Introduction to Fulham
Fulham. Once a place characterised by poverty and crime, run down and with anything but a good reputation in the years following the second world war, it has now by objective standards become an area associated with the best parts of London, much like neighbouring Chelsea, Putney and Kensington. Bordering the scenic beauty of Putney Bridge, it leads easily into central London by either bus, train or car and offers many exquisite pubs and shops in addition to these good connections. For history fans, it has a long and rich past stretching back to Anglo Saxon times; for those who love sport, it is the home of Fulham F.C and Chelsea F.C.
History of Fulham
Fulham has always been a place associated with industry and enterprise for the last six hundred years, back in the 15th century with its Mill at Millshot on what has now become Fulham Palace Road. After pottery and tapestry weaving developed, then followed paper-making and brewing by the 17th and 18th centuries; Fulham High Street is this area nowadays. When energy production, transportation and the automotive industry improved in the two hundred years after, the Lillie Bridge Depot then opened in 1872 and this was synonymous with the rail transport development of London. Interestingly, Fulham’s actual name derives from “Fulanhamme”, meaning either ‘place of fowls’ or ‘of mud’, based on the ancient Anglo Saxon. One of the biggest historical landmarks of the area is Fulham Palace, also known as ‘the manor of Fulham’. Once the residence of the bishop of London, it is now a museum.
Transportation in Fulham
Fulham is exceptionally well connected to the rest of London and offers many different methods of transportation. Fulham Broadway underground station is only five stops away on the district line from Victoria; merely three from South Kensington. Imperial Wharf station is one stop away from Clapham Junction and three from Shepherd’s Bush and the Westfield shopping centre. Within the same borough you also have the underground stations of Putney Bridge, Parsons Green, Baron’s Court and West Kensington. West Brompton station is also merely a stone’s throw from Fulham. If travelling by car, the Wandsworth Bridge and Lillie Bridge as well as Putney Bridge are all accessible. Buses also travel from Fulham to Hammersmith, Willesden Junction, South Kensington, Putney, Piccadilly Circus and more; you won’t find it hard to travel if you live or operate a business here.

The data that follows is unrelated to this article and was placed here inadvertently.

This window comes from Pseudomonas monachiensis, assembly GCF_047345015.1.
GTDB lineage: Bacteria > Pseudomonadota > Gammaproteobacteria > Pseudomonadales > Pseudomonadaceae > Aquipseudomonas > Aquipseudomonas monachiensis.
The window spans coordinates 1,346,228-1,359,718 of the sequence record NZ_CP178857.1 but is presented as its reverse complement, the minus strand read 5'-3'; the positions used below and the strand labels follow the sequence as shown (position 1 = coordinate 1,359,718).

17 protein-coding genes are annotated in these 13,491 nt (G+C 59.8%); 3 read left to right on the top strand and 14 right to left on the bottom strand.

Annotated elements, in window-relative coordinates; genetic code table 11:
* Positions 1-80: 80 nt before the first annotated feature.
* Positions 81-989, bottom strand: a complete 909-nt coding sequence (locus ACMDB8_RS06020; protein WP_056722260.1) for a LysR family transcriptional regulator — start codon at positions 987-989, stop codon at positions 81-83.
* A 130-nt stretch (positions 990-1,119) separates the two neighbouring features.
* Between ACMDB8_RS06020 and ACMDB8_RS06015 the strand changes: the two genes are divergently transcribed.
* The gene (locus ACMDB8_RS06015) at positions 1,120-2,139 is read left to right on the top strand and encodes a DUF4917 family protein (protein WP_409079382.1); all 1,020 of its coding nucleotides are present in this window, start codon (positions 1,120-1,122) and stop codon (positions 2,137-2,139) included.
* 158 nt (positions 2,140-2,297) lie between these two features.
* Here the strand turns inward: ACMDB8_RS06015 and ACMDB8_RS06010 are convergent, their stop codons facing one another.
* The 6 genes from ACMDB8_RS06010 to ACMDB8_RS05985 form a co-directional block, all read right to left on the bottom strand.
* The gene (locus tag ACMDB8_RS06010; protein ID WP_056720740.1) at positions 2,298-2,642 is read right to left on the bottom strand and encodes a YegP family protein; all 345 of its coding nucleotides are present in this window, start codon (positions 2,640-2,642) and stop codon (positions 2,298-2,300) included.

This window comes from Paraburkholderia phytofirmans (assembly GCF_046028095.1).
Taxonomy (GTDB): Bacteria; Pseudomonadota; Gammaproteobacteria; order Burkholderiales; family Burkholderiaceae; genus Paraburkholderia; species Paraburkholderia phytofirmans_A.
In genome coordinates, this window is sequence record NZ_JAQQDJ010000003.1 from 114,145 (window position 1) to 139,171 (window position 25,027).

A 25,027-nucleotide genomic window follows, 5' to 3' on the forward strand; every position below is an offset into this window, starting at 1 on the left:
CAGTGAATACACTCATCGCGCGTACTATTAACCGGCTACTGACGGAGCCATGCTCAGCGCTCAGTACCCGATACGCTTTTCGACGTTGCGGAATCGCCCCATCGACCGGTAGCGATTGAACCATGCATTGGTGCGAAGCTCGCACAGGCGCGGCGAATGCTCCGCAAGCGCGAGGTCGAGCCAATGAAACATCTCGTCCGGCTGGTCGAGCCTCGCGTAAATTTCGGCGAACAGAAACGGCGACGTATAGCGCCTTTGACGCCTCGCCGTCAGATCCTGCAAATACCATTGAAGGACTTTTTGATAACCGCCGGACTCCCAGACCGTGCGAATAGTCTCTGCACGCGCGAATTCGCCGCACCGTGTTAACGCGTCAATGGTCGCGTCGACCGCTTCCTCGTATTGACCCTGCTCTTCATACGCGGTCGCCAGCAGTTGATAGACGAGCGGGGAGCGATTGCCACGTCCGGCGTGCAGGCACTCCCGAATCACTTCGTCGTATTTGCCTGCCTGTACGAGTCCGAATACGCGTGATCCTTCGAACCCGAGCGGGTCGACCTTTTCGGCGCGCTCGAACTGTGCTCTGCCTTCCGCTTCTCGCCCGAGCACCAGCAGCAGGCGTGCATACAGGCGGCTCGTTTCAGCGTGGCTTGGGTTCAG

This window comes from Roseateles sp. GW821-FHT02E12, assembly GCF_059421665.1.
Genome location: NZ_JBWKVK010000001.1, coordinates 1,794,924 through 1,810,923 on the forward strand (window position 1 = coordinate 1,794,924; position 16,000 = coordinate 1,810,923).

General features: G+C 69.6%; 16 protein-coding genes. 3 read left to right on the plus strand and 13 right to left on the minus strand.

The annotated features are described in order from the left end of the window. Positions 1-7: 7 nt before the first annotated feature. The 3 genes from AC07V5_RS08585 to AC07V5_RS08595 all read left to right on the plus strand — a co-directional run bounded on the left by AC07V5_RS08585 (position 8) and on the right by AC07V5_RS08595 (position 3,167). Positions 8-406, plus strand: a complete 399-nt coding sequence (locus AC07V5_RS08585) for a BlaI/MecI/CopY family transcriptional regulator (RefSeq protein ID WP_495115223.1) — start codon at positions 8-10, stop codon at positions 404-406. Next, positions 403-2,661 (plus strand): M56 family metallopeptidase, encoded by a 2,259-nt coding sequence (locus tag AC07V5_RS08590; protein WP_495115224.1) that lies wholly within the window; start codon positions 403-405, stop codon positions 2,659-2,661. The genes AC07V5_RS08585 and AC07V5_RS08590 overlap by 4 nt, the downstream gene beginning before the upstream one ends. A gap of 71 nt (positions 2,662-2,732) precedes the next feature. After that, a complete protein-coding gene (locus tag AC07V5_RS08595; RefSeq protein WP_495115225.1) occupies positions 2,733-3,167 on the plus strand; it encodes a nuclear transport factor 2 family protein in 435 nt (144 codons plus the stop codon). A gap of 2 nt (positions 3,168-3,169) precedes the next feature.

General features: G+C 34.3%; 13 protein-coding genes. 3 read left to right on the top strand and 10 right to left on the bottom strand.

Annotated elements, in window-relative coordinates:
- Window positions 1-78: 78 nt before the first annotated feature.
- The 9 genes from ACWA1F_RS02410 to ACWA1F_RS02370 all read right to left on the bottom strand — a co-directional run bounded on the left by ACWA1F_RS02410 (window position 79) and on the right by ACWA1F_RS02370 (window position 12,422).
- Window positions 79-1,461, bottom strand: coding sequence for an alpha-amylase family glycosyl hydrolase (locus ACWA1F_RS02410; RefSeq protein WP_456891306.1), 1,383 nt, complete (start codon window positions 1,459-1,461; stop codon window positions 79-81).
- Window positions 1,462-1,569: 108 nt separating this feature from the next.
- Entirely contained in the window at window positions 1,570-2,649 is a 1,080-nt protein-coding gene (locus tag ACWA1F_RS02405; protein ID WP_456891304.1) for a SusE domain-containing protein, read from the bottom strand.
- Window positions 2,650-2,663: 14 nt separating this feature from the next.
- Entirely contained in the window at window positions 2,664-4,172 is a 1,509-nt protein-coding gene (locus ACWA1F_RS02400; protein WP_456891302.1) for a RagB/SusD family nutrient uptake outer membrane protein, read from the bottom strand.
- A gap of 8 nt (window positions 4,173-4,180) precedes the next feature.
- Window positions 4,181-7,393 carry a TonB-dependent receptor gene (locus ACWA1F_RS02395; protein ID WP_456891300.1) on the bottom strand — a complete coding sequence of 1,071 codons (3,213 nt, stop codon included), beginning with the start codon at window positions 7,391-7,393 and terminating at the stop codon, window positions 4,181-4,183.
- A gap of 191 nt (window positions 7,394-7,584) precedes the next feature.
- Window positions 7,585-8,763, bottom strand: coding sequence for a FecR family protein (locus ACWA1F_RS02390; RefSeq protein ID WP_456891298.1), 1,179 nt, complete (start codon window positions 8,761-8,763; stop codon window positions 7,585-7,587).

Going out in Fulham
Fulham offers many attractive places to drink and dine, from the White Horse, a beautiful Victorian gastropub not too far from Parsons Green station with a mahogany interior offering numerous beers from all over the world, to the Harwood Arms, a restaurant and gastropub offering handmade scotch eggs and game as well as excellent wines; not to mention the old charm of The Brown Cow with its rustic decor, the Elk Bar with its American style barbecue cuisine and an Elkhorn lampshade right near Fulham Broadway station and Megan’s Restaurant on King’s Road, offering homemade cooking which is heavily mediterranean influenced. It’s not troublesome to find a good place to dine or drink in Fulham at affordable prices.
Attractions in Fulham
Chelsea Football Club’s home stadium is Stamford Bridge, a wonderful place to go if you like sport. The magnificence of Fulham Palace, former home of the bishops of London, is now a museum with free entry to the main palace and garden, offering many wonderful exhibitions. Bishops park is a great place to walk if you like being out and about surrounded by natural scenery, and is only a few minutes’ walk from Putney Bridge station. The Hurlingham club is a great place to go if you like something more exclusive in the realms of sports and social clubs. Finally, if you feel the need or have the desire to stay in Fulham, why not check out the Chelsea Harbour Hotel.